But how many of the approximately 350 Kensington kids who attend Hilltop in a given year will go on to Portola and El Cerrito High School? (Substantially all Kensington children who go on to WCCUSD secondary schools go to these two schools.) Over the past three years enrollment of Kensington kids at Portola has stood at 24, 17, and 28 and enrollment at ECHS has stood at 53, 59, and 51.  Total annual enrollment of Kensington kids in the six grades serviced by these schools has thus stayed constant between 76 -79 students a year, or about 13 students per grade level. This number is only about one quarter of the 50 Kensington kids who enroll in an average grade at Hilltop. 

While these numbers show that enrollment of Kensington kids in District secondary schools is only about 25% of that of Hilltop, it probably isn’t safe to conclude from these calculations that fully one quarter of the students who matriculate to Hilltop will go on to secondary school within the District. That number is likely smaller as is evidenced by the larger number of students typically found in Hilltop’s earlier grades. And given that not all Kensington kids of elementary school age ever attend Hilltop, the percentage of kids resident in Kensington who end up attending Portola and ECHS is lower still.

The numbers don’t explain why only about a quarter of Kensington kids continue within the District on to middle and high school. What the data do show, however, is that “support” of the District at the ballot box does not mean that Kensington families keep their kids in the District through high school. For current purposes it will be enough to have shown that some families move to Kensington for Hilltop and some move away before Portola, and that although the voters in Kensington have overwhelmingly supported the WCCUSD at the ballot box, only a minority continues to “support” the District when it comes time to decide where their children will attend secondary school.         


El Cerrito Patch welcomes guest columns from members of the community. Those interested in contributing can write to elcerrito@patch.com. To see past guest columns, please click here.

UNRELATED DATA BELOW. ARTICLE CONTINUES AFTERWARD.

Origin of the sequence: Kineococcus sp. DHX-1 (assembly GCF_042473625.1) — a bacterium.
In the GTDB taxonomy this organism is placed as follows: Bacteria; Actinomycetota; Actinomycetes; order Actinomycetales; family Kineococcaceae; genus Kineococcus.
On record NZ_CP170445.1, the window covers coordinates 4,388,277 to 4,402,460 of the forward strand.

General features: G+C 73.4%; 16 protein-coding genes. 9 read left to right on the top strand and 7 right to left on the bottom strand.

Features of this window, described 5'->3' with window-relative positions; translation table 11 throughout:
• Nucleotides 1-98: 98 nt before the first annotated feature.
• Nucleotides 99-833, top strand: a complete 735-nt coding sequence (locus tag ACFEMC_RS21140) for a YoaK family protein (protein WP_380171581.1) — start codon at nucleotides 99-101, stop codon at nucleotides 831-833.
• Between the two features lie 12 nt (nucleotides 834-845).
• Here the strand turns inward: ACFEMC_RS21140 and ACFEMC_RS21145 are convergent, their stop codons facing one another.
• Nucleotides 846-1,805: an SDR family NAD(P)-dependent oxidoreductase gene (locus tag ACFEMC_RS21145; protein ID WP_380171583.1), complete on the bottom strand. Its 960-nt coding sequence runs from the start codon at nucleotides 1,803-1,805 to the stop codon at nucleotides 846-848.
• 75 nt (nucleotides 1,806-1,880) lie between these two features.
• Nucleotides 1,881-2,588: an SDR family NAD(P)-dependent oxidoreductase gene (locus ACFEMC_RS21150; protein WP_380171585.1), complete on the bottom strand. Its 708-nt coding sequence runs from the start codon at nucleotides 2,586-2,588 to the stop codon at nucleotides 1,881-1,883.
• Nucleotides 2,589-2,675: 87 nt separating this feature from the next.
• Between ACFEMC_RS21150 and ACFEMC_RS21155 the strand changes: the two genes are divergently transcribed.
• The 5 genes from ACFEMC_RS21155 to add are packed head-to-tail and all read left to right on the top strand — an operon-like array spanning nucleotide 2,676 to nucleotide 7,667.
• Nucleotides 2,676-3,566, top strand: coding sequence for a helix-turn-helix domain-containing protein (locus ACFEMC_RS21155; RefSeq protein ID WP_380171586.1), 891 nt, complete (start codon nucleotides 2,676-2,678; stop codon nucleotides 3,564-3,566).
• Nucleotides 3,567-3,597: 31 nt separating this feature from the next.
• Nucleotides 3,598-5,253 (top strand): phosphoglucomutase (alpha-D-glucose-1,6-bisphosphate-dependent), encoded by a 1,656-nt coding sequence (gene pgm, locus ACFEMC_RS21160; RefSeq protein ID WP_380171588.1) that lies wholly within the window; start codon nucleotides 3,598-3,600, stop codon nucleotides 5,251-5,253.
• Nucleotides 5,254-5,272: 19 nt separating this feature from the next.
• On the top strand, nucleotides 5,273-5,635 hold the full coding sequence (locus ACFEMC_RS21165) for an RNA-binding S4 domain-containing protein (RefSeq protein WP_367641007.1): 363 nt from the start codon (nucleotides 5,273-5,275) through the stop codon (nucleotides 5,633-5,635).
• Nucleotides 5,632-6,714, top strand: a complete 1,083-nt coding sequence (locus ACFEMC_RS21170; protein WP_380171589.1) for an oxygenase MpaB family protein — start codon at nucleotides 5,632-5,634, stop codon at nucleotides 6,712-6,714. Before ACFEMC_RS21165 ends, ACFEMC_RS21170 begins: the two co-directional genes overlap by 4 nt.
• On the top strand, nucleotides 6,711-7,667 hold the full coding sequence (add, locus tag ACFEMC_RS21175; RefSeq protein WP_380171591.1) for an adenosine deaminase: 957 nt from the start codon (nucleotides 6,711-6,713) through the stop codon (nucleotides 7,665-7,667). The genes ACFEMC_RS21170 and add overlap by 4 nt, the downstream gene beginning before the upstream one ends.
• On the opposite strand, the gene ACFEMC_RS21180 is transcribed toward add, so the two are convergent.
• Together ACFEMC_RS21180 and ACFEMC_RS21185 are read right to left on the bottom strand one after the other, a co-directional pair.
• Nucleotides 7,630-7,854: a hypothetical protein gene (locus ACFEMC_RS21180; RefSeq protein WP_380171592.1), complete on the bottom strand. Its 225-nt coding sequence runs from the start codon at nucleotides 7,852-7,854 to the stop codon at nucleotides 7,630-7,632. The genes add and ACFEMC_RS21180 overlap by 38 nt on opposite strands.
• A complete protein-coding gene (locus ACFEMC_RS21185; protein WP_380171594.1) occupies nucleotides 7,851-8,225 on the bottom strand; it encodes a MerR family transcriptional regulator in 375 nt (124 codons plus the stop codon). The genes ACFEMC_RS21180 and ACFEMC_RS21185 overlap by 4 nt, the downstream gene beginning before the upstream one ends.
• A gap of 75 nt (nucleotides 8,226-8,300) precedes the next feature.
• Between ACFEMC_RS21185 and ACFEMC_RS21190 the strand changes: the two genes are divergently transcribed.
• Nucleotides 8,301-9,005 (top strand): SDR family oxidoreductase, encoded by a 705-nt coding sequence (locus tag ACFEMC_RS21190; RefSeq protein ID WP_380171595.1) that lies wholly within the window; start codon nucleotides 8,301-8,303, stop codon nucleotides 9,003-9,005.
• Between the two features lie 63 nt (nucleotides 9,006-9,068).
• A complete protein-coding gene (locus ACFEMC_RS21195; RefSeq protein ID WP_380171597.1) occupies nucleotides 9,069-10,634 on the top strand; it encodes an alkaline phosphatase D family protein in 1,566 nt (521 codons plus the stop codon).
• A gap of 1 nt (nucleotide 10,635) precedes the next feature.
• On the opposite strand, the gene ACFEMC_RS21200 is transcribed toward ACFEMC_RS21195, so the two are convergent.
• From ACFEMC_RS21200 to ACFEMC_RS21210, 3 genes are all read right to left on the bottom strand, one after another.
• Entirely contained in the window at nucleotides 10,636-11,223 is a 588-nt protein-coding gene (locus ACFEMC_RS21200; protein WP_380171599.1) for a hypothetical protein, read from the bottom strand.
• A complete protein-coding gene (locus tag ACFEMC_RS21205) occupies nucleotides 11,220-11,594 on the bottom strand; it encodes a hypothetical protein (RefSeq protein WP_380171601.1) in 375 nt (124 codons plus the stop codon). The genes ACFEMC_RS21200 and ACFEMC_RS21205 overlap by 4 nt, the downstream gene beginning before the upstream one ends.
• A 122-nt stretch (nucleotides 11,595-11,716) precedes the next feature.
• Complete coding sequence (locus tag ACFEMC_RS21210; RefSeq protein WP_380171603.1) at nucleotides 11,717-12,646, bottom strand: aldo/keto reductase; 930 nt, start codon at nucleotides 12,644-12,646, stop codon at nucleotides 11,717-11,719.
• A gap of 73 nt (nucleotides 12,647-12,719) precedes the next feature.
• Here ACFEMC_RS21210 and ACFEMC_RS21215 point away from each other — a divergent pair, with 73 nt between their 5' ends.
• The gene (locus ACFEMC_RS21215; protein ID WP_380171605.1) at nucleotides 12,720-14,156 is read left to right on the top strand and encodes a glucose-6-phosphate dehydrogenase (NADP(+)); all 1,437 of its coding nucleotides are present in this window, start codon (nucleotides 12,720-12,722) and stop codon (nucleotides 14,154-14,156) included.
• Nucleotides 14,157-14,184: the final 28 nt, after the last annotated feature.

ECFamily December 04, 2012 at 03:09 PM
You are right, Charles. We Kensington families love our neighborhood school. We support it with active parent volunteers, funding for "extra" programs, field trips, and so on. Our daughter, now in the fifth grade, has been told by a few of her friends that they are currently in the process of applying for private school for middle school. Many (if not most) of the children DO NOT want to go to the private school; their parents want them to. Many of these parents will not consider Portola, despite a huge jump in test scores, a wonderful, new principal, and a solid record of Portola students doing extremely well at El Cerrito High School and at the universities they attend afterwards. These parents are not interested in hearing from families who have had successful experiences at Portola. They do not want to question or consider that they are willing to pay $25,000+ a year for what some feel is a rather mediocre education at the private school (sheltered, little to no diversity, isolated), rather than send their child to our local public school. The irony is that if ALL of the Kensington and Madera families opted to attend our local public middle school, and offered some of their money to support programs there, they could easily recreate their successful and treasured elementary school experience. I suspect fear is a part of it (Portola's former reputation is hard to compete with) and perhaps race (though no one will admit it). Things won't change until this stops.
Paul December 04, 2012 at 04:12 PM
Charles' statistical analysis is consistent with what I've observed, and I agree with the comment of ECFamily. There are some wonderful teachers at Portola and at the high school. There are also some real duds - but I suspect this is true of most schools. Our public schools are exactly that - ours. If they aren't what "we" as a community want, it's our job to make them into what we want. That means working with the elected (yes, we hired them) school board to make our opinions and ideas known, getting involved in the District's decision making processes, volunteering, donating, and most importantly, supporting the WCCUSD by sending your children there.
John B. December 04, 2012 at 05:32 PM